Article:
Todays Blade includes a letter to the editor by one Adele Ferderman. She claims that private beachfront property should be public land, accessable to all, because public funds were used in lake cleanup.
Beaches along public waters should be open to the public whose tax money has developed, cleaned, and improved these waters. Property owners of waterfront property should not be the sole enjoyers of the benefits for which this public tax money was spent.
Ms. Federman, those property owners pay taxes on the property you wish access to, not "the public." In fact, their property taxes are based on property values, which are (surprise) higher than equivilent landlocked properties. The property ends at the water's edge (and owners are not taxed on property under water), so, if you wish to trapse along in the water, you're more than welcome to. However, step one foot upon dry land and you're tresspassing.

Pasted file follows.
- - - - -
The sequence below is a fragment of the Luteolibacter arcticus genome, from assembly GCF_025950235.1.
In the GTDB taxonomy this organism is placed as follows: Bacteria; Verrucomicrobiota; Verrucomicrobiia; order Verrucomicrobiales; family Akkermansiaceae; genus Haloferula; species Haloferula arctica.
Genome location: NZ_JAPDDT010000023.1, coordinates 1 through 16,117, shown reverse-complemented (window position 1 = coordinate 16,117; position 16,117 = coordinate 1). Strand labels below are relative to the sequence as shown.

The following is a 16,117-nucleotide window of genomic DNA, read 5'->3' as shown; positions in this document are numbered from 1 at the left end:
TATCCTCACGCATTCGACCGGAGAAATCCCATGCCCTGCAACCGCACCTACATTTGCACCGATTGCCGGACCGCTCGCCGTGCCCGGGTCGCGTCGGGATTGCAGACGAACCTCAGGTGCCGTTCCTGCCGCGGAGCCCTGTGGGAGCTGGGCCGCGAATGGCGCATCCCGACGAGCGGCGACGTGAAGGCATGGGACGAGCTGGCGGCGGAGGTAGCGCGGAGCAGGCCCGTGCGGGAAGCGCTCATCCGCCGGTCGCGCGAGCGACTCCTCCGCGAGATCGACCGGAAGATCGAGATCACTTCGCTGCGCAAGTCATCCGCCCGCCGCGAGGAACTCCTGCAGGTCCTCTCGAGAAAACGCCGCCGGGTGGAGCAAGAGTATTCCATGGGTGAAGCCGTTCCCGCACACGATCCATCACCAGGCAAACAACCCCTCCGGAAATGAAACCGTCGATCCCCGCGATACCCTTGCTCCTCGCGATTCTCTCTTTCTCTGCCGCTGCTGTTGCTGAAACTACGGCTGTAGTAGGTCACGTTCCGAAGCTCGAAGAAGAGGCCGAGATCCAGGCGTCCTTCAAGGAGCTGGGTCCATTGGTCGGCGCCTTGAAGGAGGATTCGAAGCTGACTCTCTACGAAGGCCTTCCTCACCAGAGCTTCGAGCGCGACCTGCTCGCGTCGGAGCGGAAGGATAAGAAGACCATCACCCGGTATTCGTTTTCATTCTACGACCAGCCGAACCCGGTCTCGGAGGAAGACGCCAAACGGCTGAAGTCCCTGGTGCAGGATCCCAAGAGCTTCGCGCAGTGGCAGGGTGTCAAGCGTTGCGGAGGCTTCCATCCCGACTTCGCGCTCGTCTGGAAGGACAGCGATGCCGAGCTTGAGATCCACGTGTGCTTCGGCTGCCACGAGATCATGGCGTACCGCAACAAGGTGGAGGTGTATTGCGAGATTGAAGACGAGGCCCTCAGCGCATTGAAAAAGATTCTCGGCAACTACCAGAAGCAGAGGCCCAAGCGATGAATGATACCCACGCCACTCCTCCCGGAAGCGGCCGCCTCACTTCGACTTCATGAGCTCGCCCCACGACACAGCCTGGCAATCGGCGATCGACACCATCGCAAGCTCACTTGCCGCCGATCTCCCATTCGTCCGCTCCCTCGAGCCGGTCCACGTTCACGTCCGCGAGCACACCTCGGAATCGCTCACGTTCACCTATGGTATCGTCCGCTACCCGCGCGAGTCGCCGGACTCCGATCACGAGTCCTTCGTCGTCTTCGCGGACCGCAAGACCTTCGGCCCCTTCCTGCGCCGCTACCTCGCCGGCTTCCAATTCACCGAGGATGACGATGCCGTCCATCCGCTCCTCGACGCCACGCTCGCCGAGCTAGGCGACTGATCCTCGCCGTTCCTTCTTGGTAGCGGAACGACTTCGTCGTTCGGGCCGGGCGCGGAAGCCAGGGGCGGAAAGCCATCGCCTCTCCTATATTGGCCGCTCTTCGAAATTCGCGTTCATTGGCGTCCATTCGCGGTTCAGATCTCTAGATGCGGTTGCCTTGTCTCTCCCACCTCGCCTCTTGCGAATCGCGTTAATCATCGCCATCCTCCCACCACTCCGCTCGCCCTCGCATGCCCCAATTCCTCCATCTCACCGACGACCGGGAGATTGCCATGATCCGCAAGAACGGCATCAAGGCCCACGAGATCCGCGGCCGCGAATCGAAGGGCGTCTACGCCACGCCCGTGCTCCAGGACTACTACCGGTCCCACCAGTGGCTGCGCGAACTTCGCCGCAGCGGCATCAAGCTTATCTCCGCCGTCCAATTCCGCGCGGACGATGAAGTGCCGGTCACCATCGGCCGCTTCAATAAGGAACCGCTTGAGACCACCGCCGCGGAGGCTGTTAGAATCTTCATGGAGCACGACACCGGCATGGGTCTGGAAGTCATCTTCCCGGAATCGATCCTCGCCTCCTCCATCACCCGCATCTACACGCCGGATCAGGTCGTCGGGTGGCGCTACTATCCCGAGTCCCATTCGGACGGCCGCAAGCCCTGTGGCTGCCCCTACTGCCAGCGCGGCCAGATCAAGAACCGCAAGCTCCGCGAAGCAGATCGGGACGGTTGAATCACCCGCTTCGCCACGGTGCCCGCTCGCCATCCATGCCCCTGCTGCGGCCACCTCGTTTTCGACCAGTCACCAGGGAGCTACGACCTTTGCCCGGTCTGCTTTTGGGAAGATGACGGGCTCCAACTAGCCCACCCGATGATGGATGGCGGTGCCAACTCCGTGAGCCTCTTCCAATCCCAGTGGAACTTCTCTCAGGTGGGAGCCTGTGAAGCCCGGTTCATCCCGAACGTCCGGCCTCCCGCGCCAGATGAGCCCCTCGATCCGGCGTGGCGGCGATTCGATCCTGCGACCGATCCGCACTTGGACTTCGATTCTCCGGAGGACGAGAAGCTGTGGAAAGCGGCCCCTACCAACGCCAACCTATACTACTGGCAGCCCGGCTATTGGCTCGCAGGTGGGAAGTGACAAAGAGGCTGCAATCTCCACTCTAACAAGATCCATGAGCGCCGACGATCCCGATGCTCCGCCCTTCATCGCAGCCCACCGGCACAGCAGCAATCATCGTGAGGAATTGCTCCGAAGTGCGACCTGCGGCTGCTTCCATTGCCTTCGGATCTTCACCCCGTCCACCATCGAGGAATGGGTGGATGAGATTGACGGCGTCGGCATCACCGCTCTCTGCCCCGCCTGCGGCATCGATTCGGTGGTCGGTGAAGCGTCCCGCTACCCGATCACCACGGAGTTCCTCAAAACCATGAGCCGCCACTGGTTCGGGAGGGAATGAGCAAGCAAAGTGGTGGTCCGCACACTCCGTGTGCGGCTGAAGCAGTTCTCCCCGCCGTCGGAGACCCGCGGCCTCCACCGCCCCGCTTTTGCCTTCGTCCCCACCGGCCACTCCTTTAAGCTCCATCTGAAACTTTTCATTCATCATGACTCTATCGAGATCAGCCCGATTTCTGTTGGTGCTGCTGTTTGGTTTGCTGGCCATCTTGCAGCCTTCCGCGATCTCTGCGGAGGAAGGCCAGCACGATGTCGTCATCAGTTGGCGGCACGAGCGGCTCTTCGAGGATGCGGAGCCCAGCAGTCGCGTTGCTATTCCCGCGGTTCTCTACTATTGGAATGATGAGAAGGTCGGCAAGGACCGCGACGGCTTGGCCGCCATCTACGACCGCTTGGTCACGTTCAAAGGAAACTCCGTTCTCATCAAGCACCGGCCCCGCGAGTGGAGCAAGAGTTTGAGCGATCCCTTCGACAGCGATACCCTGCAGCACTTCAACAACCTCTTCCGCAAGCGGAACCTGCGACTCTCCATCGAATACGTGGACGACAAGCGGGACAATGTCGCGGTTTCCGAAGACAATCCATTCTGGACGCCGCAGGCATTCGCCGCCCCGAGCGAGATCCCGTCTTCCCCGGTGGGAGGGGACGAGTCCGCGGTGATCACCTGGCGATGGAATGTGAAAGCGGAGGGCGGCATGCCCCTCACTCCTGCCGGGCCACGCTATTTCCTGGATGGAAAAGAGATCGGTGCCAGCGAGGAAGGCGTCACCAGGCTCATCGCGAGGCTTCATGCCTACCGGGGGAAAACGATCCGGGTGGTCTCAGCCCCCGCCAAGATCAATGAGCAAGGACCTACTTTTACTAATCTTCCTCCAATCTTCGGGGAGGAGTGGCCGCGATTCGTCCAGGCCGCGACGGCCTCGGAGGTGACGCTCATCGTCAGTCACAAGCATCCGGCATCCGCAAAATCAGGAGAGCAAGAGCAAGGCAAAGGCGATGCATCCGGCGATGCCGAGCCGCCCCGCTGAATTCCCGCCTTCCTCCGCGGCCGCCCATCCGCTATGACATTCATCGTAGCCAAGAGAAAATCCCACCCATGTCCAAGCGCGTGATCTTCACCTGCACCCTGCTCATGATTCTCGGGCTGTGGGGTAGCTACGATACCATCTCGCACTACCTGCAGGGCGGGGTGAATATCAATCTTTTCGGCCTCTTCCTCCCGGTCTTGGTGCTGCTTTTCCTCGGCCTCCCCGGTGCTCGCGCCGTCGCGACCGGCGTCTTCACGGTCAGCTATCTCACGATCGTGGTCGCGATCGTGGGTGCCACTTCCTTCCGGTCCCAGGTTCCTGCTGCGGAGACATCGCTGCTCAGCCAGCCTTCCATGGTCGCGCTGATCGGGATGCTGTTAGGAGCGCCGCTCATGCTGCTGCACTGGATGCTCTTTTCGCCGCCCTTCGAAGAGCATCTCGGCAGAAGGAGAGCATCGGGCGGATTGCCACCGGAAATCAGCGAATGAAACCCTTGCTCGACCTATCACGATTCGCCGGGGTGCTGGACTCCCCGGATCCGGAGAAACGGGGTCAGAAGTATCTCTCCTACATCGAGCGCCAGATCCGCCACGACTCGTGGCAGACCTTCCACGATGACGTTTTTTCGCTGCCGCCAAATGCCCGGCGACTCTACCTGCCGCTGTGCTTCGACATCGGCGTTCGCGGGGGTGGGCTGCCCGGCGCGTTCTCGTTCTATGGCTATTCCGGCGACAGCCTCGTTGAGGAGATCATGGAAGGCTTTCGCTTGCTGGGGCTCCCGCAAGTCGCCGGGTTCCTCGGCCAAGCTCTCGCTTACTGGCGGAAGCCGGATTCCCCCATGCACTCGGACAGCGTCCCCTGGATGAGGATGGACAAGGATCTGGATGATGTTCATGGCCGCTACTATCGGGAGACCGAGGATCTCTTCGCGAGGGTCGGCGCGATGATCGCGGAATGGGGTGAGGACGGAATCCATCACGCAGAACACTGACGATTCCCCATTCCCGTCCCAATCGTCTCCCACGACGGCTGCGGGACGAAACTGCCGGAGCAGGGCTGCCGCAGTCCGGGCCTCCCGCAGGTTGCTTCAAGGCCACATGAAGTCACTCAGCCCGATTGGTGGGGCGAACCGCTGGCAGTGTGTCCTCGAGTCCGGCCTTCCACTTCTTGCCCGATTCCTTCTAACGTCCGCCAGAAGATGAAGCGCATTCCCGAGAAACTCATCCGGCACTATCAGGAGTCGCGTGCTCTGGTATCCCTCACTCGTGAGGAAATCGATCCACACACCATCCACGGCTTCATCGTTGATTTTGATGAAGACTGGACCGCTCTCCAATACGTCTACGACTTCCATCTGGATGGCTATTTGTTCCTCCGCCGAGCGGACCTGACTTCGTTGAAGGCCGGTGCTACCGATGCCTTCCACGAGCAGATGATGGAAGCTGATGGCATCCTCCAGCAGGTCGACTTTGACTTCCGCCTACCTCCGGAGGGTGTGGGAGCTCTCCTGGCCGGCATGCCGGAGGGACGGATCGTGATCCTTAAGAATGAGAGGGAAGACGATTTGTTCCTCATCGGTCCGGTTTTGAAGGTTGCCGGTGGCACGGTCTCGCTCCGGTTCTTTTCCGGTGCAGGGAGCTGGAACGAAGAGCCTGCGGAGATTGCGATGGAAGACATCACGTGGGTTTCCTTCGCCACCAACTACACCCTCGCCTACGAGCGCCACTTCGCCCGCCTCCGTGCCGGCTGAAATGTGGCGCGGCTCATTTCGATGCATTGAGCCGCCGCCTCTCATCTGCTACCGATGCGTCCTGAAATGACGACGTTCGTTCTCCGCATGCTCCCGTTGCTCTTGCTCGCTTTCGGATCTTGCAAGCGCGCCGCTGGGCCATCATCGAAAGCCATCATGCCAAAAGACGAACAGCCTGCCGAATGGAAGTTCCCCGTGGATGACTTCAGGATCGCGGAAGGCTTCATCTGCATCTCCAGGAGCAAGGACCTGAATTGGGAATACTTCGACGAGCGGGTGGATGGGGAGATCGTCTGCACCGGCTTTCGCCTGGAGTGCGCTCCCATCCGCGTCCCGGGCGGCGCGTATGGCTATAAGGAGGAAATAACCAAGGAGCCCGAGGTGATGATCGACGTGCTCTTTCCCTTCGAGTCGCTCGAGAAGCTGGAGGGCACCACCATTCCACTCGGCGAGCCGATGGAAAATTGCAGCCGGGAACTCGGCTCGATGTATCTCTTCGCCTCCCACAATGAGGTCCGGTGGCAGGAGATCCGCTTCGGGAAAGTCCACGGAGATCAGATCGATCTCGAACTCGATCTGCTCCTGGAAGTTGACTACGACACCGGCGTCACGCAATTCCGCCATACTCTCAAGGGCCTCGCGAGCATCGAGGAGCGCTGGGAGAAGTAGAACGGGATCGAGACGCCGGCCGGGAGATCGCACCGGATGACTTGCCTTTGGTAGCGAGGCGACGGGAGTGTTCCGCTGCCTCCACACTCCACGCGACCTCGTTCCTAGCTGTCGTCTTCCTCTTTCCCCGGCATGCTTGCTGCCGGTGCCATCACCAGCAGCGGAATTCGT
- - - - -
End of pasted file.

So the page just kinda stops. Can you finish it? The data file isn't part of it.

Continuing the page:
What's so disturbing is not that Ms. Federman wants to run along your beach without your permission, doing as she pleases; but rather that the contention that any public dollars spent on a project immediately renders it public property. Does this mean I'm entitled to a new Jeep - after all they're constructed on land provided by "public tax money."
Here's a thought: public dollars were spent on the clean-up of Lake Erie to benefit the public at large. And you do benefit, Ms. Federman, every time you turn on your water tap.